Toward the back of the Redwood Grove at the San Francisco Botanical Garden sits an unusual specimen of a sequoia tree. Unlike the towering trees with evergreen foliage that might come to mind when you think of California redwoods, this tree is quite short and its leaves are a ghostly shade of white. Known as an albino redwood, it has a rare mutation that causes a lack of chlorophyll.
Albino coast redwoods (Sequoia sempervirens) are quite rare; Only about 60-100 are estimated to exist in California. Because these trees can’t produce their own chlorophyll (a green pigment that is essential to producing energy by photosynthesis), they are unable to survive on their own. But as offshoots of an existing tree, they share a root system with another, larger tree that is capable of capturing sunlight and turning it into food. The albino redwoods siphon the necessary nutrients off of their parent tree.
According to the San Francisco Botanical Garden, calling these trees “albino” is a bit of a misnomer: “True albinism is a condition in which pigments are absent from skin, and as such, this term is more appropriately used for animals.... in plants the more appropriate term for this condition is ‘achlorophyllous.’”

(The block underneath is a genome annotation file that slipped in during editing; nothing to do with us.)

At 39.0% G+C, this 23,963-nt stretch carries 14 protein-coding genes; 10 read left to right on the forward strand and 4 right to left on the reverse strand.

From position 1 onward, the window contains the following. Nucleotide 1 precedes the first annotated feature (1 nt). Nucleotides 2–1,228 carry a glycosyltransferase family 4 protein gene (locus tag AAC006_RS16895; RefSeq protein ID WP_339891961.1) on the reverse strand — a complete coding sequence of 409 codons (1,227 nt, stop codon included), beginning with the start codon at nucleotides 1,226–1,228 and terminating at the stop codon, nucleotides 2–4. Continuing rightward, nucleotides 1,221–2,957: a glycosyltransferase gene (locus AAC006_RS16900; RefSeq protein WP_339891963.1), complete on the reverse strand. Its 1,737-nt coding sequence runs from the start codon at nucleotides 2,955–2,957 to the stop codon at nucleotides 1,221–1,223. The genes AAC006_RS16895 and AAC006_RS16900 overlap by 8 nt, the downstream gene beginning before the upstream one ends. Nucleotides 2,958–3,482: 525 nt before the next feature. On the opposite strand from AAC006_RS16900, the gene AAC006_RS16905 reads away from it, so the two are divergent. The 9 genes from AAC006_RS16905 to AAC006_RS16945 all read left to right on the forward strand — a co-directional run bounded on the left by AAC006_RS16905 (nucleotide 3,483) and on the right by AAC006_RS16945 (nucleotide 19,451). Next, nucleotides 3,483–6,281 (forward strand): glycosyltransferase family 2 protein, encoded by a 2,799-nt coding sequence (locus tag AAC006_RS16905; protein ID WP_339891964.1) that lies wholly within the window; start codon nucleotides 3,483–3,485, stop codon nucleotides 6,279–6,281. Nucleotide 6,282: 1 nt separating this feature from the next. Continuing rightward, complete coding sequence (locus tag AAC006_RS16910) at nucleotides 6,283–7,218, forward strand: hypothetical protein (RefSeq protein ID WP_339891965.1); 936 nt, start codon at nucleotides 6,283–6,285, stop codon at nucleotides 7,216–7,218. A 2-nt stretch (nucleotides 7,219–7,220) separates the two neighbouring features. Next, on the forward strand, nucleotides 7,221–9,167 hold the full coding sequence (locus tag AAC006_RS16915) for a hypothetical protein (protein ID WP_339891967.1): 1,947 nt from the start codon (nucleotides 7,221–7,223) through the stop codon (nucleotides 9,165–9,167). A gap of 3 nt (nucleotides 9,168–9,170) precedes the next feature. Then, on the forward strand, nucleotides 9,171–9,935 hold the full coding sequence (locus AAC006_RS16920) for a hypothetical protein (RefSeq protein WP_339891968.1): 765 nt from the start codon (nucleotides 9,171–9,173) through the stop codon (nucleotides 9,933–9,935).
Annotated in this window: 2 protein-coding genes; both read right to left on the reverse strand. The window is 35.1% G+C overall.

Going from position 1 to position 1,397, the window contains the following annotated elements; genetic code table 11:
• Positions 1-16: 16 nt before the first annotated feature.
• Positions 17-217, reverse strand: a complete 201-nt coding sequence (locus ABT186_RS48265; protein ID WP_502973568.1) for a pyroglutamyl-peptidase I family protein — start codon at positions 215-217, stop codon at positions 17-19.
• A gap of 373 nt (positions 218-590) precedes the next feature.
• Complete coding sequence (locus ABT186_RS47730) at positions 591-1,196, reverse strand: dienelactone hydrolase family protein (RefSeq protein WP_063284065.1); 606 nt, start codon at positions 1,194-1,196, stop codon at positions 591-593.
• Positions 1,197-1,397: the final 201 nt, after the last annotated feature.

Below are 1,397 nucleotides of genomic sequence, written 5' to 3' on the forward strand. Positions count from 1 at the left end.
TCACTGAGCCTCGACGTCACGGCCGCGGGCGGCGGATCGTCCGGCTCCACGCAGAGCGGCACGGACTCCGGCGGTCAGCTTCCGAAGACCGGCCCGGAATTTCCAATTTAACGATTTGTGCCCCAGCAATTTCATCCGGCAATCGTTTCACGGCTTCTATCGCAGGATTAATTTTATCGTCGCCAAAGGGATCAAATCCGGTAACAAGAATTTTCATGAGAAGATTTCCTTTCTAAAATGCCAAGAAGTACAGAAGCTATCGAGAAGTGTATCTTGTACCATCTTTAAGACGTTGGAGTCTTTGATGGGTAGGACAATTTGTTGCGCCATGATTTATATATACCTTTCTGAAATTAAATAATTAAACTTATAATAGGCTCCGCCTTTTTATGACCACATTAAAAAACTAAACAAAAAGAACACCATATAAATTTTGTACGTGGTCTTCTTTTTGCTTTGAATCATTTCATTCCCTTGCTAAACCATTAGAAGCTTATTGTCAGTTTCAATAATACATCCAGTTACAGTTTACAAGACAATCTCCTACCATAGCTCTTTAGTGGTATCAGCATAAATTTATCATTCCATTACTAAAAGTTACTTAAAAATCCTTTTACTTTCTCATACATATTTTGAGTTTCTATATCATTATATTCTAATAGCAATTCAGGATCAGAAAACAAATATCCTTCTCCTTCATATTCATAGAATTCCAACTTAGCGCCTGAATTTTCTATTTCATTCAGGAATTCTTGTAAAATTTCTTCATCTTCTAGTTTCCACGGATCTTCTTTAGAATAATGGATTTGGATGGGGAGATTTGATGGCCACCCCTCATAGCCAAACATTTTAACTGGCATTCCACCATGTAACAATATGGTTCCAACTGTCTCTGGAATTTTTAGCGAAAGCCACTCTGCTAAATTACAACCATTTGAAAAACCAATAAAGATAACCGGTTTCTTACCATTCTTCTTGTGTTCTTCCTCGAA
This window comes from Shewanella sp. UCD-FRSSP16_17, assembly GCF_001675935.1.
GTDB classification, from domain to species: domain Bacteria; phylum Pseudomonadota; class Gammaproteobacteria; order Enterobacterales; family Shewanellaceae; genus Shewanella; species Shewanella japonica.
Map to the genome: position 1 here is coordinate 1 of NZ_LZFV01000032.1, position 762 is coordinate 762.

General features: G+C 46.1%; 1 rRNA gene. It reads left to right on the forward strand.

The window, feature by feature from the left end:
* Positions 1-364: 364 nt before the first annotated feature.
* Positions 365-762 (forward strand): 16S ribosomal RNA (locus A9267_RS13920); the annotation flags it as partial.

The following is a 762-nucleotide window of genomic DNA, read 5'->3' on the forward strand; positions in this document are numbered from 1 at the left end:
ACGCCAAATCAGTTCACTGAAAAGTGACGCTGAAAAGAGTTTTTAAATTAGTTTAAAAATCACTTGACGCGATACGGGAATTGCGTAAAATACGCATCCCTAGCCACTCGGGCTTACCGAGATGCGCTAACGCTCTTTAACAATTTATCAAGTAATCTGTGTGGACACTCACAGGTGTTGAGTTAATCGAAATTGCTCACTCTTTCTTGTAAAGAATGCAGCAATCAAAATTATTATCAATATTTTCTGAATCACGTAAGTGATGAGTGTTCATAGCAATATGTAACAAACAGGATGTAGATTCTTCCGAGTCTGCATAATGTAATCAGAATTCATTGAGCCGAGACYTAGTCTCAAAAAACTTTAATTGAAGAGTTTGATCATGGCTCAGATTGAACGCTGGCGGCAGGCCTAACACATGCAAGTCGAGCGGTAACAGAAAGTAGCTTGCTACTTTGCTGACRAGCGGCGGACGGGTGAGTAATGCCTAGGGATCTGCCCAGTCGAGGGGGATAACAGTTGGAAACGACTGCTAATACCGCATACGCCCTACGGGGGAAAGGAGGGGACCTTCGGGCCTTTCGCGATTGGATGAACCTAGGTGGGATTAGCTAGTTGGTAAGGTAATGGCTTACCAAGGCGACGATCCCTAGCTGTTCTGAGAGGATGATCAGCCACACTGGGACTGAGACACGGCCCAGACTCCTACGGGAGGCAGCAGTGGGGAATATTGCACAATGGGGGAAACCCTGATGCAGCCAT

Because their chances of survival are quite low, these trees are quite rare. Many of their locations are kept a secret to protect them from potential vandals and collectors. While you may be unlikely to stumble across one an albino redwood in the wild, the specimen at the botanical garden is easily accessible.
The albino redwood grows around a new-growth tree surrounded by other, often dead, saplings. Its white branches are well hidden and often mistaken for dried-out dead branches. Even with the small sign that identifies this tree as something quite special, many visitors miss it, making it a rare treat for those in the know.
Know Before You Go
You can find the albino branches close to the ground around a redwood close to the circular path at around 8 o'clock. There is a small sign identifying them.
This goes without saying, but please don't damage the plant. It is rare and delicate and taking parts of it could kill it.